Fifth, the SDGs are multidisciplinary and multisectoral. SDG3 and its 13 targets alone address a comprehensive global health priorities including maternal and child health, HIV/AIDS, tuberculosis, non-communicable diseases and health workforce development. Additionally, other SDGs such as SDG8 (‘Decent Work and Economic Growth’), SDG10 (‘Reduced Inequalities’) and SDG13 (‘Climate Action’) do not stand in isolation and can be linked to health. At the same time, a growing body of evidence underscores how better health in return promotes economic growth, national security and social cohesion.13 Addressing SDG3’s 13 targets will require expertise from a vast set of disciplines within the health sector but also from sectors outside of health including education, human rights, agriculture, water and sanitation, housing, environment and finance. While multidisciplinary collaborations must be rooted in a common set of values and norms to have the desired impact, a commitment to achieving the SDGs would serve as a critical catalyst for academic institutions to promote collaborations across disciplines and sectors both internally (among different departments and schools) and externally (among different institutions) and further develop and expand global health as a field.

Sixth, SDG16 (‘Building Effective, Accountable and Inclusive Institutions at All Levels’) and SDG17 (‘Revitalizing the Global Partnership for Sustainable Development’) emphasise the pivotal role played by partnerships and institutional capacity strengthening in the achievement of all the SDGs, including SDG3. Together, these goals encourage academic institutions working in global health to partner and network with other academic institutions and with national governments, non-governmental organisations and donors. To be effective, this diverse coalition of stakeholders will need to reach consensus on the most pressing global health challenges, their remedies, ways to mobilise the necessary resources and a governance structure that facilitates collective action.14 All of this requires time and long-term commitment. However, while time and long-term commitment are necessary, they alone are not sufficient. Partnerships must have legitimacy (with all partners democratically agreeing to a common set of principles, rules and goals such as the SDGs), be rooted in a sincere commitment to working together and being invested in each other’s betterment, and address potentially damaging dynamics such as unequal distribution of resources and expertise, overreach, complacency or codependency among partners. Therefore, SDG16 and SDG17 also imply that partnerships will have to evolve over time and that academic institutions will have to strengthen their own capacity and that of their partners for achievements to be sustained. While institutional capacity strengthening and sustainability are considered a necessary outcome primarily for partners from low-income and middle-income countries, the established practices and lack of accountability of non-state actors from high-income countries (including academic institutions) can prevent global health partnerships from being as effective as they could be in strengthening local capacity and achieve sustainability.15 16 A commitment to achieving SDG16 and SDG17 would provide a pathway for academic institutions to move beyond this double standard and think of institutional capacity strengthening and sustainability as a necessary outcome for all partners, regardless of their country of origin.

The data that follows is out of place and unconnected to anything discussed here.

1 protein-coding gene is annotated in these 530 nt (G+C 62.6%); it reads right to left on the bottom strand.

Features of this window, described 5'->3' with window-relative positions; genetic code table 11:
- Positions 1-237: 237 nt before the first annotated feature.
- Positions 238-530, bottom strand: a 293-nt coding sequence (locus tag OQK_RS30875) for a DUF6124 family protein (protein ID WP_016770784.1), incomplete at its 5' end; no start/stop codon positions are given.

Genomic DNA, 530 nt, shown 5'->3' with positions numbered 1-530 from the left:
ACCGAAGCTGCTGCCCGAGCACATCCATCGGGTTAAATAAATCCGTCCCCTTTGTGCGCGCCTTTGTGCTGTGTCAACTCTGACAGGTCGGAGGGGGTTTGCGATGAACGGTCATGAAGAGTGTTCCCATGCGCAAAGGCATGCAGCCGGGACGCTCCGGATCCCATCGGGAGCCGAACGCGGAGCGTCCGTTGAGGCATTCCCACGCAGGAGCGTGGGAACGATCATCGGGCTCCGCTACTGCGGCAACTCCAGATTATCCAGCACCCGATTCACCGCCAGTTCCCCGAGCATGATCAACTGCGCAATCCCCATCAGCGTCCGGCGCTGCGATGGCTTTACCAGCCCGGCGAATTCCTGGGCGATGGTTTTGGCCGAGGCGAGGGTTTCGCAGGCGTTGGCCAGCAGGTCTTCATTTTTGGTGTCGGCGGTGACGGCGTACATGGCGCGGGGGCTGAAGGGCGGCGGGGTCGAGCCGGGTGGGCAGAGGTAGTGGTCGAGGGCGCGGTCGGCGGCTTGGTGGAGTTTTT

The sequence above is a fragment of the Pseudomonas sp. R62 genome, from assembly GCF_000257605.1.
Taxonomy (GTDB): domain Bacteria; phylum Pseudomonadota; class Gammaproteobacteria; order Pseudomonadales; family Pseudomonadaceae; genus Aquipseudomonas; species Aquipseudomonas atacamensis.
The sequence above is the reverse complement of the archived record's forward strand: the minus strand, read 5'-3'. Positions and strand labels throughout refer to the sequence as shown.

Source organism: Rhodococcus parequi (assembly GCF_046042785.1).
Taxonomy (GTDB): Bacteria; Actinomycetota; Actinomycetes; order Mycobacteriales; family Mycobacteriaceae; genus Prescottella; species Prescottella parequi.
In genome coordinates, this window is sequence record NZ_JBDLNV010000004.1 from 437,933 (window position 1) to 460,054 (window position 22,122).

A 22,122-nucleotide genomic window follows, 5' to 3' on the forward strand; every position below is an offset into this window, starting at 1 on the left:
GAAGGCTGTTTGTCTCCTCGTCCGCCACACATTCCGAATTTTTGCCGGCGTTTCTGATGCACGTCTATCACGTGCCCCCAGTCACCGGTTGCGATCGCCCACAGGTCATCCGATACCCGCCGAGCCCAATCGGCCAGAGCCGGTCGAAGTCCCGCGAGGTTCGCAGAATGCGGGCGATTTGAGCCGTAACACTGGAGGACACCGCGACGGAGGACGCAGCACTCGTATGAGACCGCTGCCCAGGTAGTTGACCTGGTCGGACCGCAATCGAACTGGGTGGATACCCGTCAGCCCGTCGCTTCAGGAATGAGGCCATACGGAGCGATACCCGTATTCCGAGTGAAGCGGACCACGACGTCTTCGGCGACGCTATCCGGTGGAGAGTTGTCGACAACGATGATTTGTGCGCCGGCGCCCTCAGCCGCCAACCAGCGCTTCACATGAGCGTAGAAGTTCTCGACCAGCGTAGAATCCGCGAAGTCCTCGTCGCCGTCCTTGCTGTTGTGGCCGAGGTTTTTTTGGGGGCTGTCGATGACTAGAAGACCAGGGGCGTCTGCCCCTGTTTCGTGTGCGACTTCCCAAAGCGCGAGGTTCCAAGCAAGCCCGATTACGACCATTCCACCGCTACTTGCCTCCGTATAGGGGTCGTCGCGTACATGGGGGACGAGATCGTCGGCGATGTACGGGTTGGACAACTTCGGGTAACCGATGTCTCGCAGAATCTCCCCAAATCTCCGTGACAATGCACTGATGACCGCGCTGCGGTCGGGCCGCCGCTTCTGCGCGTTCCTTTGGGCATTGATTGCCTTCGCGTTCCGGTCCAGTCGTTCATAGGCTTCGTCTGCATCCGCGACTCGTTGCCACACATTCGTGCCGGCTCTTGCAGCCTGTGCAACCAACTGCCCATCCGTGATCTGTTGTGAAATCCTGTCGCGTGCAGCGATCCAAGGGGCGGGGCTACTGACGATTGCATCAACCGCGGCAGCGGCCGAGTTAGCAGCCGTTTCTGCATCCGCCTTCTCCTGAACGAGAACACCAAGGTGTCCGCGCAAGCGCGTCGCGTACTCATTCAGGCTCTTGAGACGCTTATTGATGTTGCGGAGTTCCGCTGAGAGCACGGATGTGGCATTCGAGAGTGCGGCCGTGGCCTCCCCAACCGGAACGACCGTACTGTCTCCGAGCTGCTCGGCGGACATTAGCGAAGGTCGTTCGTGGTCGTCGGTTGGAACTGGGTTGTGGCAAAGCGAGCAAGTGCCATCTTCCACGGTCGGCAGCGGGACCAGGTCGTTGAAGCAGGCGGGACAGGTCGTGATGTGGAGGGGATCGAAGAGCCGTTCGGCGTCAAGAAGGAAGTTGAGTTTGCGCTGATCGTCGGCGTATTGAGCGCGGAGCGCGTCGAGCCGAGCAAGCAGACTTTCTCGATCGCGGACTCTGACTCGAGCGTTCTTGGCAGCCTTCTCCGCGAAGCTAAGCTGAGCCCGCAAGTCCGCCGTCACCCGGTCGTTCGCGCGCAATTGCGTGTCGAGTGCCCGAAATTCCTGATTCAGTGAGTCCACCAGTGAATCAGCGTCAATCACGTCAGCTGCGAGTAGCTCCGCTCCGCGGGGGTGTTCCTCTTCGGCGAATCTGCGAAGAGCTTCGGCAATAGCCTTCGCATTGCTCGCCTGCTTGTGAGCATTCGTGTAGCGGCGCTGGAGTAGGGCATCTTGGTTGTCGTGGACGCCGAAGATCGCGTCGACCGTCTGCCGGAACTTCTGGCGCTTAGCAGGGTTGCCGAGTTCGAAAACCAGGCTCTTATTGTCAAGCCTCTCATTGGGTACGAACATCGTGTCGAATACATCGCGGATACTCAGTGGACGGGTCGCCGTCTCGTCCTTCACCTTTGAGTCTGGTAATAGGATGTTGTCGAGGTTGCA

Seventh, the SDGs can help academic institutions define metrics to determine whether critical, yet hard to measure, ‘soft’ goals are being achieved. For example, despite the growing consensus among development experts on the importance of partnerships in global health, the evidence on the effectiveness of these partnerships remains thin.17 Embracing SDG17 would further incentivise academic institutions to define evidence-based metrics on what makes a partnership successful and how partnerships compare with other models of engagement in global health. At the same time, embracing SDG16 would incentivise academic institutions to define evidence-based metrics to determine whether and to what extent each partner improved its practices and strengthened its capacity over time and whether such capacity leads to long-term sustainability.